“After the market has absorbed this new tax regime, we will begin to see other market fundamentals come into effect. Prices will then continue to rise, and they will be higher this time next year.”
Pastrick’s fellow panellist at the UDI lunch, Tsur Sommerville, associate professor at UBC’s Centre for Urban Economics and Real Estate, added, “In other markets where a foreign buyer tax was introduced, such as Hong Kong and Singapore, in both those markets, prices continued to rise.”
Pastrick said later in the discussion, “I think home prices will begin to increase again, but at a slower rate. I expect to see higher prices until this economic cycle comes to an end, as all cycles do… But recessions only last a short while, and the cycle begins again. And in the long term, I would expect that over the next two or three decades, [Vancouver real estate] prices will double again, if not more than double. But there will be more economic cycles between now and then.”
He added, “Right now we don’t see any signs of an economic recession due to a shock event – we’re in a strong economic cycle.”
Sommerville added, “In terms of the demand side, you’ve got the combination of the strong economic cycle, low interest rates, and a demographic profile where you’ve got a large number of young people ramping up into home ownership. There are more Millennials than any other group, so you’re going to have a huge increase in housing demand, in a market where the ability to respond on the supply side is securely constrained.”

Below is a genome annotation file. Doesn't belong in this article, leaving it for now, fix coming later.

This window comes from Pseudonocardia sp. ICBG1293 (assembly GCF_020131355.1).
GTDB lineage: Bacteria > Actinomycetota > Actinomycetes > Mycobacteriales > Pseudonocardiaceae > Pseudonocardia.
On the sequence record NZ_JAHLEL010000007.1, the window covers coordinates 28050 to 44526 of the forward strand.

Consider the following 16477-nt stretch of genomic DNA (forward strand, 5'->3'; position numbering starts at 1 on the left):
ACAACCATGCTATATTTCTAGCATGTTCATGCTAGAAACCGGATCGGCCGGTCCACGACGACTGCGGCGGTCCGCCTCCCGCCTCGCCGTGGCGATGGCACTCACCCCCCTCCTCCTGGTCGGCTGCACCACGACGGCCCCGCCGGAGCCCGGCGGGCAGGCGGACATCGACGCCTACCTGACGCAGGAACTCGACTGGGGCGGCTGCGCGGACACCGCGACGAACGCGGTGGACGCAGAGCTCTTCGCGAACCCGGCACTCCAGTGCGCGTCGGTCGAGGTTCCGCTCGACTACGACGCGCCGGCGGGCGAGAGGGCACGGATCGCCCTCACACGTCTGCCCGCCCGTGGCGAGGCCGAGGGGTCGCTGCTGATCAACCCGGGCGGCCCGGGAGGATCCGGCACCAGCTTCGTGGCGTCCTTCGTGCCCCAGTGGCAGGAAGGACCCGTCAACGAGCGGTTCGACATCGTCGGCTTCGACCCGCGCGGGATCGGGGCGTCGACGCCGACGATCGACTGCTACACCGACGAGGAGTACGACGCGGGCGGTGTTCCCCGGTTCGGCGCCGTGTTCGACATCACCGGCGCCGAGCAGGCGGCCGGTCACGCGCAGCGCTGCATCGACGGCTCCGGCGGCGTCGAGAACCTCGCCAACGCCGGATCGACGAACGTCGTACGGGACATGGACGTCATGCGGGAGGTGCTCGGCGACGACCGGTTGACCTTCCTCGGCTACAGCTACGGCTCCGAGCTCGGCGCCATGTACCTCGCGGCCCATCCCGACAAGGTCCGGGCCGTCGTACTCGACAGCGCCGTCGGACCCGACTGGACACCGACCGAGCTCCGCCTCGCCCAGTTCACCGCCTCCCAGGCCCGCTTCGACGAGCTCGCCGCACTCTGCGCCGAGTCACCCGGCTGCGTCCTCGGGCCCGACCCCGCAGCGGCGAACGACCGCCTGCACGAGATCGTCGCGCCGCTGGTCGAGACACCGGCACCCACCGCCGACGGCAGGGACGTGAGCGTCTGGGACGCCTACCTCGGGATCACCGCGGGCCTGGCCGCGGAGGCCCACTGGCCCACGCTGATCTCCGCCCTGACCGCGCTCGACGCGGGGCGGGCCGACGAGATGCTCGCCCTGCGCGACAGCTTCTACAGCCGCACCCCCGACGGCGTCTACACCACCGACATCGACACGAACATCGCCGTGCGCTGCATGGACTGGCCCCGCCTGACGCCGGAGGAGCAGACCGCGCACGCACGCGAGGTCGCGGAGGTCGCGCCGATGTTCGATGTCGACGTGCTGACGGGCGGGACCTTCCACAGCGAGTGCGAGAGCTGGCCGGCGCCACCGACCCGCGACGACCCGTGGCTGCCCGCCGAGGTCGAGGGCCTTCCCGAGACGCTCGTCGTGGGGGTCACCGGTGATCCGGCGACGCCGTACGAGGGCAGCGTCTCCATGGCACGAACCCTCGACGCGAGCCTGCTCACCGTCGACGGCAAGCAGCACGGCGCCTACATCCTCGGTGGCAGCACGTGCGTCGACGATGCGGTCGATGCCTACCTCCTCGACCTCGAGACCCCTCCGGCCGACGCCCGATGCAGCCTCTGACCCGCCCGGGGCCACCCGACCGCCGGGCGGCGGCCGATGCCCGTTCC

Sommerville’s colleague Tom Davidoff, associate professor at UBC’s Sauder School of Business, who was also on the luncheon panel, said that despite the strength of the economy and demand, there was still a significant risk of a sharp correction in home prices due to the foreign buyer tax.
He said, “A potential collapse in foreign buyer demand… could result in a less-bad version of what happened in the United States [in the sub-prime crisis of 2008]. There is a significant risk of an over-correction in prices – but I wouldn’t say that is the most likely outcome.”
The fourth member of the panel was lawyer Arnon Dachner, a partner at Dentons LLP, who warned delegates that tactics to avoid paying the foreign buyer tax – even seemingly legal approaches, such as contract reassignment – could be defined as an “avoidance transaction” that could leave the party still liable for the payable tax or other monies lost to the BC government.
The panel debate was moderated by Neil Chrystal, president and CEO of Polygon Homes, who recently told REW.ca that that he thought the overseas buyers’ tax was “morally and ethically wrong” and added, “I wouldn't be surprised if it was challenged legally.”
Joannah Connolly is the editor and content manager of REW.ca and Real Estate Weekly newspaper, and editor-in-chief of Western Investor and West Coast Condominium. She also moonlights as the host of the Real Estate Therapist call-in show on Roundhouse Radio 98.3FM every Saturday, 9-10am. A dual Canadian-British citizen, Joannah has 20 years of media experience in Vancouver and London, with a background in construction, architecture and business media. Like many of the residents of her newly adopted town, Joannah has a decidedly unhealthy passion for Vancouver real estate and is often to be found scouring property listings well above her pay grade.
WHERE: Sandpiper Pub, White Rock WHEN: September 11 5 – 8 WHAT: Live music, door prizes, toonie toss, raffle and 50/50 HOW MUCH: $20 / ticket ( $10 directly to Semi Rugby) – You get a Burger, Fries and a Beverage (Beer or Pop) Kids Welcome – Bring the whole family